I get a lot of eye rolls and grief-filled sighs when I tell people that Naruto is my guilty pleasure anime.
“How could you like that?”
“Ugh, Naruto is so lame!”
I receive dissertation-level arguments about why no one should ever watch this show. It borders on insanity, the disdain out there for poor Naruto and his friends. Considering how popular the franchise is all over the world, and continues to be with the anime Boruto: Naruto Next Generations now 120+ episodes deep into it’s run, it’s funny how the voices of its detractors overwhelm those of its fanbase. It’s interesting how that always seems to be the case.
Look, I get it, Naruto isn’t for everybody. There are hundreds of filler episodes that have nothing to do with anything. The plot is well short of being a masterpiece. So. Many. Flashbacks. And, of course, why do they run with their arms at their sides like that?
Although there may be many reasons to hate on Naruto and his adventures in ninja land, I can give you some reasons why it’s not as bad as you think. Here’s three reasons Naruto is my guilty pleasure.
1) Naruto may be annoying, but he’s woke AF
Seriously, say whatever you want about how you don’t like his voice, clothes, antics, overuse of “dattebayo” or whatever. One thing no one who has watched enough of this series can deny is that Naruto is wise beyond his years when it comes to certain things. That wisdom goes beyond the usual shonen tropes of train hard, never give up, friends are your strength, and so on.
Have you noticed how Naruto always fights against the cycle of hatred? It’s a prominent part of the discourse between him and Pain during their fight, and a recurring theme throughout the entire series. Naruto may not be the smartest ninja in the land, but even he knows if that vicious cycle is ever to stop, it has to end with him. He hated Pain so much it made him sick, but Naruto wouldn’t take revenge on him when they finally meet face-to-face. At that moment, he sought to understand and empathize with his adversary instead. He never hated Sasuke for seeking revenge. Instead, he wanted to drag him out of the darkness that consumed him, no matter the cost.
Naruto is more than aware of the pain of loss and the cycle of hatred that is caused by vengeance masked as justice. He seeks to break the wheel that humanity is trapped in because of their pain and hatred. He doesn’t ignore that pain or dismiss it. Naruto always does the hard work of understanding and empathizing. If that isn’t woke, I don’t know what is.
2) You will know every character inside and out
How many movies or TV shows have people complained about for having a lack of character development? You won’t ever have that problem watching Naruto. Admittedly, the flashbacks can be a bit much at times when you’re hungry to get back to the action. “Okay, everyone has a long, sordid past… get on with it already!” Believe me, I get it. Let’s take a moment to look at the bright side of it for a second.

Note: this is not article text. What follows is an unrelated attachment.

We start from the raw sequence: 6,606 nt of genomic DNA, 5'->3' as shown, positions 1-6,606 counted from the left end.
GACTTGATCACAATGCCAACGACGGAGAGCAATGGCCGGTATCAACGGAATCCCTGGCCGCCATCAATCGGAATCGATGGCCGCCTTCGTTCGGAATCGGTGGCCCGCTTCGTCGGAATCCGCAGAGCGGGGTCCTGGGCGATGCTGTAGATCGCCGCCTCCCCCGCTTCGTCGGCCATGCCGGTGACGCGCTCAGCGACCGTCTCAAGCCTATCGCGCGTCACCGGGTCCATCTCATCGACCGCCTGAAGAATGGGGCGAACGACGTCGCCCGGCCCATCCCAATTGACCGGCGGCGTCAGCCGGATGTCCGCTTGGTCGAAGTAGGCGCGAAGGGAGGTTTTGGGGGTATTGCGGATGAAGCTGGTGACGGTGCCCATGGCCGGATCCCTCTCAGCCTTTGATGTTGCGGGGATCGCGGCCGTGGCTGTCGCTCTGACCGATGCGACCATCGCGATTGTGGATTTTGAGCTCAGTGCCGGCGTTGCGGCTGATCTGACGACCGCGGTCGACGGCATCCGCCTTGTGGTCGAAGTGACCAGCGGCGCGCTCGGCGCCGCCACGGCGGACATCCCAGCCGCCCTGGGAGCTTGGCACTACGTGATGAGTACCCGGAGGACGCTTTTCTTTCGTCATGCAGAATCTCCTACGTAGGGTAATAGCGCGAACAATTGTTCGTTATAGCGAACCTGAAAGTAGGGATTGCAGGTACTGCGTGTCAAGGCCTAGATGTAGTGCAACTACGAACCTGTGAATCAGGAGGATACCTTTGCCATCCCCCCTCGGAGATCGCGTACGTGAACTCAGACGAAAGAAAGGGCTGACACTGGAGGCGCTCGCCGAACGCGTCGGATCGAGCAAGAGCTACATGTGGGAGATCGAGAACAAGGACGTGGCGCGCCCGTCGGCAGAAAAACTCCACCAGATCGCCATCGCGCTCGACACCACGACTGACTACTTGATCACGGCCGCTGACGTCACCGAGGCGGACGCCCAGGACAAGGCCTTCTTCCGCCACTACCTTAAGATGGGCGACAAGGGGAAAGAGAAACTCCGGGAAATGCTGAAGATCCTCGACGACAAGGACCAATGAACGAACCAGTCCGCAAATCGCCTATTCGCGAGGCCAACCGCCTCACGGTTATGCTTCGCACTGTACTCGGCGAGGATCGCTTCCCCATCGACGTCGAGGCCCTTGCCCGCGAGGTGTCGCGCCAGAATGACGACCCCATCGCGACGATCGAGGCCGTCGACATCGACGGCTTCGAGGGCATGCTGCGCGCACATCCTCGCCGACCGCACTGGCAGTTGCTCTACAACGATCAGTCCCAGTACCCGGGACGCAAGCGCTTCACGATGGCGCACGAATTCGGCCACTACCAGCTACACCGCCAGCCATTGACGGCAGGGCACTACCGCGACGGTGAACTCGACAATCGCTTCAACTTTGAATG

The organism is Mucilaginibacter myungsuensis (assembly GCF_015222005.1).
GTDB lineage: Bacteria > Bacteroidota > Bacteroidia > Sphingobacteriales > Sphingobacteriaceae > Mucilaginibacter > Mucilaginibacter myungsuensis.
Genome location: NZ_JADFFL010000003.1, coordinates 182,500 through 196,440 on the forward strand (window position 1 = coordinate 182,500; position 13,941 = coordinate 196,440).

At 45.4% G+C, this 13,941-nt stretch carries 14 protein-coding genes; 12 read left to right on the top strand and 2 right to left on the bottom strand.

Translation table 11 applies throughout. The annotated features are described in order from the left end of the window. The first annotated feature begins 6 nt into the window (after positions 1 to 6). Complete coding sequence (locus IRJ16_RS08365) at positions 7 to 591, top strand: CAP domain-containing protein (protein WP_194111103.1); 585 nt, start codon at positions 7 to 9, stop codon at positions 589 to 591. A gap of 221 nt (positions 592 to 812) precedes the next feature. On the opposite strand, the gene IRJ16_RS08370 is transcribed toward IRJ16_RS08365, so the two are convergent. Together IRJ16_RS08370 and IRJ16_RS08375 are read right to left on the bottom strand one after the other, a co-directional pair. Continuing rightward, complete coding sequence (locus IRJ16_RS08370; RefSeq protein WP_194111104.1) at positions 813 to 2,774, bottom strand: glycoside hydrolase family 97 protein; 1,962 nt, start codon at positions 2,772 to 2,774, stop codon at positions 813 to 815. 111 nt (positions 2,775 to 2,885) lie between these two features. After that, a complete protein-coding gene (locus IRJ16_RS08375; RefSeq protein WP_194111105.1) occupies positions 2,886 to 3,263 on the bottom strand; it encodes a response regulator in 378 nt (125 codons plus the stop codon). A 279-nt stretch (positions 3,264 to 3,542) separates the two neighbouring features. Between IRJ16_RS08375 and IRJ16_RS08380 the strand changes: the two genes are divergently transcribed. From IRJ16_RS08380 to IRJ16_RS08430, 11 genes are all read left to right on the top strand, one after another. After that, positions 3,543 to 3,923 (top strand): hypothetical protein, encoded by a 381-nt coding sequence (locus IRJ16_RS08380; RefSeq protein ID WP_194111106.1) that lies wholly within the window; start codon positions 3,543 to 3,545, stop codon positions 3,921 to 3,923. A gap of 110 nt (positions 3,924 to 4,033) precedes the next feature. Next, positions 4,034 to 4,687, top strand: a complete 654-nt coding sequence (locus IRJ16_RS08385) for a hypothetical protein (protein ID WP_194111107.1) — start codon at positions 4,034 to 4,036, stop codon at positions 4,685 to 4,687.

Virtually every major and minor character in the Naruto universe gets a detailed look at their past, or at the very least, a flashback or two to provide vital information about why they are a certain way or do certain things. If there’s one luxury having hundreds of episodes between multiple series affords you, it’s the ability to develop your world and the people inhabiting it. The viewer will never want for any information about any character, or the world around them. You will know them inside and out. I think that’s a huge win for fans of any series.
3) You could learn a lot from Naruto
This is more a credit to Naruto creator Masashi Kishimoto for creating a character and a story from which you can learn so much. It doesn’t matter if you’re a kid or an adult, the message of not giving up in spite of the challenge ahead of you should resonate. “I never go back on my word” is not just a saying for Naruto, it’s his mantra, his way of life. He is wholly devoted to being impeccable with his word and pushing through all obstacles in his way. That’s some sage wisdom that could carry any of us to our greater desires.
Kishimoto’s views on war, the cycle of pain, hatred, and vengeance, human emotion, and the value of understanding one another are profound. These are all things we should think about more carefully than we do. I’m not telling you to idolize Naruto or think it’s the most philosophical or righteous anime that ever existed. However, there are some nuggets of wisdom there if you look and listen.
What else do you think makes Naruto a great anime? Is it completely unbearable? Sound off in the comments section below!